TurboTax Deliberately Hid Its Free Version from Search Engines
What happened: Multiple tax software vendors have pledged to increase accessibility to low income households, and the Senate is considering the “Taxpayer First Act” that would make their “Free File deal” with the IRS permanent. In the meantime, TurboTax added a line of code to its free file site to keep the option hidden from search engines according to the independent, nonprofit investigative journalism site ProPublica.
Why it matters: When you offer free-filing benefits for military families and those with an adjusted gross income under $34,000, and then you deliberately hide them, do you think you aren’t going to get caught? How did they think this was going to look? To their credit, both TurboTax and H&R Block have since changed their settings to now be indexed in search engines.
Vestwell Raises $30 Million
What happened: Retirement plan fintech provider Vestwell has announced a $30 million funding round. This Series B was led by Goldman Sachs Principal Strategic Investments, and also included companies like BNY Mellon, who announced a major partnership with Vestwell late last year . According to their CEO, Aaron Schumm, the BNY Melon deal was separate from this round of funding, though the deal sparked interest in investors and moved this Series B up on the timetable by about a year.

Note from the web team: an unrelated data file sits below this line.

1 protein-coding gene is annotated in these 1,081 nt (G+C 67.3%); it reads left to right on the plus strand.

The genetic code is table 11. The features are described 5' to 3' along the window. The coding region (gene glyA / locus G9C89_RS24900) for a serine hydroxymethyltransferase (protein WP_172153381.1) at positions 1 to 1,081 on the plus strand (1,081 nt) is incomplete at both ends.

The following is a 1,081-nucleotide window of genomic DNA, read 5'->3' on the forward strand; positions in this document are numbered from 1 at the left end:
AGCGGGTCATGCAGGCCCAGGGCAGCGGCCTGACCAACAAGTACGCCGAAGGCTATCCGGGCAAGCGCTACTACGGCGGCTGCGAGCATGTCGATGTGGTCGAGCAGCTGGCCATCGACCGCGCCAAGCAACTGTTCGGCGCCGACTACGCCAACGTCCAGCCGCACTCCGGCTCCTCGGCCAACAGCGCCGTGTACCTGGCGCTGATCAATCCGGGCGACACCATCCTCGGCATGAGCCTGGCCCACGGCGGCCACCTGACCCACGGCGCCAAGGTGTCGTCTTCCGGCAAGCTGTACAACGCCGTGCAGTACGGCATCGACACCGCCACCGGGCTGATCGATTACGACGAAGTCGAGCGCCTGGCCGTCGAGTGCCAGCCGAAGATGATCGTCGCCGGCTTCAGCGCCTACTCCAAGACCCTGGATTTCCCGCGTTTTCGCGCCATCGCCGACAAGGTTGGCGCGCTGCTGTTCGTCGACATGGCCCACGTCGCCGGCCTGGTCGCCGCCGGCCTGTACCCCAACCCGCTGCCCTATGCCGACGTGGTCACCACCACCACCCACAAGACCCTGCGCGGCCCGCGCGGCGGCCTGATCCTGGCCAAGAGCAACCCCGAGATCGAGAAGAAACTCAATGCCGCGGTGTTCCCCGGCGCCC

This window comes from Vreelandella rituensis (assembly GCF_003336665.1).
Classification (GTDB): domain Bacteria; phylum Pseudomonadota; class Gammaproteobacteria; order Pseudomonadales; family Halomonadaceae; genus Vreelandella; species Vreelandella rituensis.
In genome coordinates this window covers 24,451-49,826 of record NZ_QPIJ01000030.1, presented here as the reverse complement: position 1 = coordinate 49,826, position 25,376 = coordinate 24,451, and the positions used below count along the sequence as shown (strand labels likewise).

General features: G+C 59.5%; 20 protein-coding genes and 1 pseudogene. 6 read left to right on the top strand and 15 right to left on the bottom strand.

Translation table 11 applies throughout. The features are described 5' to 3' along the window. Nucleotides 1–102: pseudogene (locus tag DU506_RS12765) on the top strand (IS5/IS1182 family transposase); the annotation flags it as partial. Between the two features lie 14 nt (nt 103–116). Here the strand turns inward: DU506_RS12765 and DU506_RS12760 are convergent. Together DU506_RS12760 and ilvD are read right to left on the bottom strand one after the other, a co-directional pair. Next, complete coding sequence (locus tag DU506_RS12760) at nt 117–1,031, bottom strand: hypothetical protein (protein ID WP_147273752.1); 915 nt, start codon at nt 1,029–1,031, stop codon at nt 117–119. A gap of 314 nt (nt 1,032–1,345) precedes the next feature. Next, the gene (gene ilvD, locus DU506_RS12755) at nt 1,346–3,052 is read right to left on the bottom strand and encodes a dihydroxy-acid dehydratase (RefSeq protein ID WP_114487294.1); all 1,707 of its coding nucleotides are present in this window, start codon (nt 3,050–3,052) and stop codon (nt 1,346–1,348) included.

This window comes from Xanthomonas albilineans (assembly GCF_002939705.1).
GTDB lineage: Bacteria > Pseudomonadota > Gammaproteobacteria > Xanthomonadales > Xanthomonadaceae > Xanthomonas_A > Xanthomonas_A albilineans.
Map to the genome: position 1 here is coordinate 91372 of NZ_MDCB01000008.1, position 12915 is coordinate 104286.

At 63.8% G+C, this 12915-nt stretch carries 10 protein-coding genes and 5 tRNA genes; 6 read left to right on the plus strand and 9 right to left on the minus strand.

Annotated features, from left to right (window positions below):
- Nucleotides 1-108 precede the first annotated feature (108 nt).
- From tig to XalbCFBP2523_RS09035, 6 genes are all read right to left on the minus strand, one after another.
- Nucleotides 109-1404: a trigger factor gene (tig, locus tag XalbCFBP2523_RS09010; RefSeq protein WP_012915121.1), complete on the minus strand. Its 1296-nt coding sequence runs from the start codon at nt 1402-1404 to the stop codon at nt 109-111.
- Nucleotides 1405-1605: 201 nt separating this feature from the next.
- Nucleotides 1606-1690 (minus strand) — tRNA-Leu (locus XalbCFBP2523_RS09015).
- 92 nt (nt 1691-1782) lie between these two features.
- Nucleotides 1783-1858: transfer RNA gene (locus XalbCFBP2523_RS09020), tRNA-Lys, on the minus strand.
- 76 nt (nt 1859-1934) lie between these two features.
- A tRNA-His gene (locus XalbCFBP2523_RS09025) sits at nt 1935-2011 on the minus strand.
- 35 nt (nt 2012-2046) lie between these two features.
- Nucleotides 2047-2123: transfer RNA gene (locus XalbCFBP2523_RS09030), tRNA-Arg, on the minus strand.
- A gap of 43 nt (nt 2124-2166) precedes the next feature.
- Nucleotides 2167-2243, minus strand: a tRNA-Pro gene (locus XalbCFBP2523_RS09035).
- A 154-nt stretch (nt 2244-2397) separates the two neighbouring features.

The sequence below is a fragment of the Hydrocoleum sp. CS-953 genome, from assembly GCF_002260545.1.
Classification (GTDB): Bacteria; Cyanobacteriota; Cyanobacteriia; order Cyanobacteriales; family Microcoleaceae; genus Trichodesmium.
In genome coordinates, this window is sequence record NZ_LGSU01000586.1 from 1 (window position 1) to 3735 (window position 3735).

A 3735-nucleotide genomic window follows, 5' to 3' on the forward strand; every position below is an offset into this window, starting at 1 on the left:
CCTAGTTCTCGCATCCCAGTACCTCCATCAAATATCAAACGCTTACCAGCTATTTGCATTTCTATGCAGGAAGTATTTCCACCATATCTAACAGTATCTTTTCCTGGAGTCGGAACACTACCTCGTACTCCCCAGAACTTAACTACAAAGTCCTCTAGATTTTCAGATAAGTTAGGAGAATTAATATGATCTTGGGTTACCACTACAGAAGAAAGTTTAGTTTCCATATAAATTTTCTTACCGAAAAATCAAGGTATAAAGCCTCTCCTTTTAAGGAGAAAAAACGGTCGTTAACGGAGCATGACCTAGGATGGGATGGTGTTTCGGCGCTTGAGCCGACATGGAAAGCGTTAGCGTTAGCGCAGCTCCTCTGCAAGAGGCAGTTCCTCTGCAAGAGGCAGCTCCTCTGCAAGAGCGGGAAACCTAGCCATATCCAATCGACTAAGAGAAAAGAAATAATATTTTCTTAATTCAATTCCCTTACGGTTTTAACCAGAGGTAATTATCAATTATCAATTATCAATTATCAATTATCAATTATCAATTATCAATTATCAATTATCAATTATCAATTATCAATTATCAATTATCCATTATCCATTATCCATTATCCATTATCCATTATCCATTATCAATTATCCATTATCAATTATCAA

Why it matters: Congratulations to Aaron Schumm and all our friends at Vestwell! Vestwell has really established themselves as an important and growing player in the 401K space. (Disclosure: Vestwell is Riskalyze’s partner for deploying the Risk Number in retirement plans).
Schwab’s Move to Subscription Fees Causes Concern
What happened: Charles Schwab announced this month that it was moving its self-directed digital investing platform from an AUM fee to a flat, monthly charge. Instead of the 28bps that it had been charging, they will charge investors a one-time $300 “financial planning fee” and then a $30 monthly subscription with no lift. This move has caused speculation as to the level of disruption it could cause to wealth management firms everywhere.
Why it matters: Here’s what Schwab is up to, in my view: they’re accepting the reality that “robo-advice” actually doesn’t offer advice. They can certainly offer basic phone-based planning, which has value, and will eventually lead most clients to wanting and affording a real advisor. In the meantime, advisors—your value is REAL. Please, wait until you lose at LEAST two clients over your fee structure before you change it. Be confident in the incredible work you do for your clients, and for the world.